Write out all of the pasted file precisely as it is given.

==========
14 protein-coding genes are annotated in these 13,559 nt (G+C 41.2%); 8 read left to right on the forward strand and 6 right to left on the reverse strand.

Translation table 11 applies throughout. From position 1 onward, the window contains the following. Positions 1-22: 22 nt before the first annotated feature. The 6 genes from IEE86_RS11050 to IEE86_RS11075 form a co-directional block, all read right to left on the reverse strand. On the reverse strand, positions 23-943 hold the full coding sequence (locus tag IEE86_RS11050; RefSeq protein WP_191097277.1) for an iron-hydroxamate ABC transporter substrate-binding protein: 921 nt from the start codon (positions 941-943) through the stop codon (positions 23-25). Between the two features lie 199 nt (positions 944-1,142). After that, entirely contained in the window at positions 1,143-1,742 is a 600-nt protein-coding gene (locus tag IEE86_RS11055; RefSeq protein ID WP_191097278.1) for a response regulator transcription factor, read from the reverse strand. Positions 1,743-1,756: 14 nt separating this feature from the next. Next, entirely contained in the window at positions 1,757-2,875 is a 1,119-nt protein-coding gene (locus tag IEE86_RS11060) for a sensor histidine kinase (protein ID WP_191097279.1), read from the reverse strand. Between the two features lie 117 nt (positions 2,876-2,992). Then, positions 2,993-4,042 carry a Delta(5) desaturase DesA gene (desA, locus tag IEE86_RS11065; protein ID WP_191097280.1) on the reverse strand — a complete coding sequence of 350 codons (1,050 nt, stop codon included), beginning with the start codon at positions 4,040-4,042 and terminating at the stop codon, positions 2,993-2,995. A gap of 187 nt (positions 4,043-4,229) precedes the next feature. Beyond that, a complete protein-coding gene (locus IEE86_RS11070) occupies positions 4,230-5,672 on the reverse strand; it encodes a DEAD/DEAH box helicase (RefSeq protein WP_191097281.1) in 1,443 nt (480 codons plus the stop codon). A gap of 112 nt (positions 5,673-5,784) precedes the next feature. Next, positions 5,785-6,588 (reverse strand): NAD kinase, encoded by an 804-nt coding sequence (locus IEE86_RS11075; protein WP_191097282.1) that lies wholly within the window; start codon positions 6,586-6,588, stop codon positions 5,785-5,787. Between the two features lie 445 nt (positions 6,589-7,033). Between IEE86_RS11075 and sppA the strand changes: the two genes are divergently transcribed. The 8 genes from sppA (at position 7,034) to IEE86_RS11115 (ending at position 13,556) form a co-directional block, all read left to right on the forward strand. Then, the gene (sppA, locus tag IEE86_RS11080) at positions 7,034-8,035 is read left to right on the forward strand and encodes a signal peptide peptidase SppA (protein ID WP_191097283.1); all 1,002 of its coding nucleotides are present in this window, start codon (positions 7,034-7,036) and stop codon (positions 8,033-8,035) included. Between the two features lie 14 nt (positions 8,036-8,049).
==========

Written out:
14 protein-coding genes are annotated in these 13,559 nt (G+C 41.2%); 8 read left to right on the forward strand and 6 right to left on the reverse strand.

Translation table 11 applies throughout. From position 1 onward, the window contains the following. Positions 1-22: 22 nt before the first annotated feature. The 6 genes from IEE86_RS11050 to IEE86_RS11075 form a co-directional block, all read right to left on the reverse strand. On the reverse strand, positions 23-943 hold the full coding sequence (locus tag IEE86_RS11050; RefSeq protein WP_191097277.1) for an iron-hydroxamate ABC transporter substrate-binding protein: 921 nt from the start codon (positions 941-943) through the stop codon (positions 23-25). Between the two features lie 199 nt (positions 944-1,142). After that, entirely contained in the window at positions 1,143-1,742 is a 600-nt protein-coding gene (locus tag IEE86_RS11055; RefSeq protein ID WP_191097278.1) for a response regulator transcription factor, read from the reverse strand. Positions 1,743-1,756: 14 nt separating this feature from the next. Next, entirely contained in the window at positions 1,757-2,875 is a 1,119-nt protein-coding gene (locus tag IEE86_RS11060) for a sensor histidine kinase (protein ID WP_191097279.1), read from the reverse strand. Between the two features lie 117 nt (positions 2,876-2,992). Then, positions 2,993-4,042 carry a Delta(5) desaturase DesA gene (desA, locus tag IEE86_RS11065; protein ID WP_191097280.1) on the reverse strand — a complete coding sequence of 350 codons (1,050 nt, stop codon included), beginning with the start codon at positions 4,040-4,042 and terminating at the stop codon, positions 2,993-2,995. A gap of 187 nt (positions 4,043-4,229) precedes the next feature. Beyond that, a complete protein-coding gene (locus IEE86_RS11070) occupies positions 4,230-5,672 on the reverse strand; it encodes a DEAD/DEAH box helicase (RefSeq protein WP_191097281.1) in 1,443 nt (480 codons plus the stop codon). A gap of 112 nt (positions 5,673-5,784) precedes the next feature. Next, positions 5,785-6,588 (reverse strand): NAD kinase, encoded by an 804-nt coding sequence (locus IEE86_RS11075; protein WP_191097282.1) that lies wholly within the window; start codon positions 6,586-6,588, stop codon positions 5,785-5,787. Between the two features lie 445 nt (positions 6,589-7,033). Between IEE86_RS11075 and sppA the strand changes: the two genes are divergently transcribed. The 8 genes from sppA (at position 7,034) to IEE86_RS11115 (ending at position 13,556) form a co-directional block, all read left to right on the forward strand. Then, the gene (sppA, locus tag IEE86_RS11080) at positions 7,034-8,035 is read left to right on the forward strand and encodes a signal peptide peptidase SppA (protein ID WP_191097283.1); all 1,002 of its coding nucleotides are present in this window, start codon (positions 7,034-7,036) and stop codon (positions 8,033-8,035) included. Between the two features lie 14 nt (positions 8,036-8,049).